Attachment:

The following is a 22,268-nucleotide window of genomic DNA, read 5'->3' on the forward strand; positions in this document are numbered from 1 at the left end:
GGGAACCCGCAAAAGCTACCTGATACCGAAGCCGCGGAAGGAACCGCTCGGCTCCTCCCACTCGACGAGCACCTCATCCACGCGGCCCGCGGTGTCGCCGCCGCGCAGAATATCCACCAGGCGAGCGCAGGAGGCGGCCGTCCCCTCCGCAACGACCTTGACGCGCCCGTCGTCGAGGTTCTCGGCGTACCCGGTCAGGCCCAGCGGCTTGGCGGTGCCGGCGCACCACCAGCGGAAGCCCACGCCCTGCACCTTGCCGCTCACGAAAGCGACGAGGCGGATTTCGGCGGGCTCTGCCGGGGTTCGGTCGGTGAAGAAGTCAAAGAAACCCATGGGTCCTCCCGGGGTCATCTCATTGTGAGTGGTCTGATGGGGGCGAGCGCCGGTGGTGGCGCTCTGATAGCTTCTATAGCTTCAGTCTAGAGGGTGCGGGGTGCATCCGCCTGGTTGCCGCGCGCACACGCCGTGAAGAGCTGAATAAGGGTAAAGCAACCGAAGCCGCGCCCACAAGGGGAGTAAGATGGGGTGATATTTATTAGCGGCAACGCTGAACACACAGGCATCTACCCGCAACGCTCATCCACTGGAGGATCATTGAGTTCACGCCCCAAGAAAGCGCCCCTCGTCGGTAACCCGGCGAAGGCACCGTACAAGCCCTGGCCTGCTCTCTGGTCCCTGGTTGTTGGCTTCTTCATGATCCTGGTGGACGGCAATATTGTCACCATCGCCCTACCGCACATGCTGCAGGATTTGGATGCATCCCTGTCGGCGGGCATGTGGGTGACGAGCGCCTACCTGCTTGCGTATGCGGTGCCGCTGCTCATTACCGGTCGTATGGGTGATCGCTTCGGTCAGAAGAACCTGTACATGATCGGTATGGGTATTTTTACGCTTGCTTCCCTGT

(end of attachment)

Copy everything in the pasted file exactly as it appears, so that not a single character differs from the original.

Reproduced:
The following is a 22,268-nucleotide window of genomic DNA, read 5'->3' on the forward strand; positions in this document are numbered from 1 at the left end:
GGGAACCCGCAAAAGCTACCTGATACCGAAGCCGCGGAAGGAACCGCTCGGCTCCTCCCACTCGACGAGCACCTCATCCACGCGGCCCGCGGTGTCGCCGCCGCGCAGAATATCCACCAGGCGAGCGCAGGAGGCGGCCGTCCCCTCCGCAACGACCTTGACGCGCCCGTCGTCGAGGTTCTCGGCGTACCCGGTCAGGCCCAGCGGCTTGGCGGTGCCGGCGCACCACCAGCGGAAGCCCACGCCCTGCACCTTGCCGCTCACGAAAGCGACGAGGCGGATTTCGGCGGGCTCTGCCGGGGTTCGGTCGGTGAAGAAGTCAAAGAAACCCATGGGTCCTCCCGGGGTCATCTCATTGTGAGTGGTCTGATGGGGGCGAGCGCCGGTGGTGGCGCTCTGATAGCTTCTATAGCTTCAGTCTAGAGGGTGCGGGGTGCATCCGCCTGGTTGCCGCGCGCACACGCCGTGAAGAGCTGAATAAGGGTAAAGCAACCGAAGCCGCGCCCACAAGGGGAGTAAGATGGGGTGATATTTATTAGCGGCAACGCTGAACACACAGGCATCTACCCGCAACGCTCATCCACTGGAGGATCATTGAGTTCACGCCCCAAGAAAGCGCCCCTCGTCGGTAACCCGGCGAAGGCACCGTACAAGCCCTGGCCTGCTCTCTGGTCCCTGGTTGTTGGCTTCTTCATGATCCTGGTGGACGGCAATATTGTCACCATCGCCCTACCGCACATGCTGCAGGATTTGGATGCATCCCTGTCGGCGGGCATGTGGGTGACGAGCGCCTACCTGCTTGCGTATGCGGTGCCGCTGCTCATTACCGGTCGTATGGGTGATCGCTTCGGTCAGAAGAACCTGTACATGATCGGTATGGGTATTTTTACGCTTGCTTCCCTGT